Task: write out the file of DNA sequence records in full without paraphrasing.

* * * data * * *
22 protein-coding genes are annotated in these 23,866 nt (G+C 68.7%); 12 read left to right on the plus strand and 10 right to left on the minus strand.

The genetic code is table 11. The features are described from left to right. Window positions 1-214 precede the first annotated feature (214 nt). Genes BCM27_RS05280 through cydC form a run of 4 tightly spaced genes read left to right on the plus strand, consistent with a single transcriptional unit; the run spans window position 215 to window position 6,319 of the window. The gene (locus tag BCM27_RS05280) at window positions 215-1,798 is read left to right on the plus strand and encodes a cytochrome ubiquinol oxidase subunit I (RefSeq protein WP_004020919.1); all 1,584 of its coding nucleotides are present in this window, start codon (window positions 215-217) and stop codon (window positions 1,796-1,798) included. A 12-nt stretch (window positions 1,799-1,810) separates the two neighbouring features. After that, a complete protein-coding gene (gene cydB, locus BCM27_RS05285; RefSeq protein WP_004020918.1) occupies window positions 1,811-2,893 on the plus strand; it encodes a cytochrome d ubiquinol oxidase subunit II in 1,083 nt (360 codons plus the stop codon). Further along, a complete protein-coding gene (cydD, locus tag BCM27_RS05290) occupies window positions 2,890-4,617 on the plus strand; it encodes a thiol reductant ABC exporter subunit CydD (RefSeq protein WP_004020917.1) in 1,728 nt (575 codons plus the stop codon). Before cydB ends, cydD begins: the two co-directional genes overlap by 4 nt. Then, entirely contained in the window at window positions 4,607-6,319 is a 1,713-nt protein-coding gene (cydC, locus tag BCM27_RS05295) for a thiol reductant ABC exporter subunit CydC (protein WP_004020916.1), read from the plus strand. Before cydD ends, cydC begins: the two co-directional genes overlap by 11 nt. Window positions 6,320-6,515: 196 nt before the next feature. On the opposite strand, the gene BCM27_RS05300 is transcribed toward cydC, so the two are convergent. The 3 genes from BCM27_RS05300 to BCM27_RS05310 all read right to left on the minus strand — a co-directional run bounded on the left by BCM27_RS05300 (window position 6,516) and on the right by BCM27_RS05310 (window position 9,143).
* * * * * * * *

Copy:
22 protein-coding genes are annotated in these 23,866 nt (G+C 68.7%); 12 read left to right on the plus strand and 10 right to left on the minus strand.

The genetic code is table 11. The features are described from left to right. Window positions 1-214 precede the first annotated feature (214 nt). Genes BCM27_RS05280 through cydC form a run of 4 tightly spaced genes read left to right on the plus strand, consistent with a single transcriptional unit; the run spans window position 215 to window position 6,319 of the window. The gene (locus tag BCM27_RS05280) at window positions 215-1,798 is read left to right on the plus strand and encodes a cytochrome ubiquinol oxidase subunit I (RefSeq protein WP_004020919.1); all 1,584 of its coding nucleotides are present in this window, start codon (window positions 215-217) and stop codon (window positions 1,796-1,798) included. A 12-nt stretch (window positions 1,799-1,810) separates the two neighbouring features. After that, a complete protein-coding gene (gene cydB, locus BCM27_RS05285; RefSeq protein WP_004020918.1) occupies window positions 1,811-2,893 on the plus strand; it encodes a cytochrome d ubiquinol oxidase subunit II in 1,083 nt (360 codons plus the stop codon). Further along, a complete protein-coding gene (cydD, locus tag BCM27_RS05290) occupies window positions 2,890-4,617 on the plus strand; it encodes a thiol reductant ABC exporter subunit CydD (RefSeq protein WP_004020917.1) in 1,728 nt (575 codons plus the stop codon). Before cydB ends, cydD begins: the two co-directional genes overlap by 4 nt. Then, entirely contained in the window at window positions 4,607-6,319 is a 1,713-nt protein-coding gene (cydC, locus tag BCM27_RS05295) for a thiol reductant ABC exporter subunit CydC (protein WP_004020916.1), read from the plus strand. Before cydD ends, cydC begins: the two co-directional genes overlap by 11 nt. Window positions 6,320-6,515: 196 nt before the next feature. On the opposite strand, the gene BCM27_RS05300 is transcribed toward cydC, so the two are convergent. The 3 genes from BCM27_RS05300 to BCM27_RS05310 all read right to left on the minus strand — a co-directional run bounded on the left by BCM27_RS05300 (window position 6,516) and on the right by BCM27_RS05310 (window position 9,143).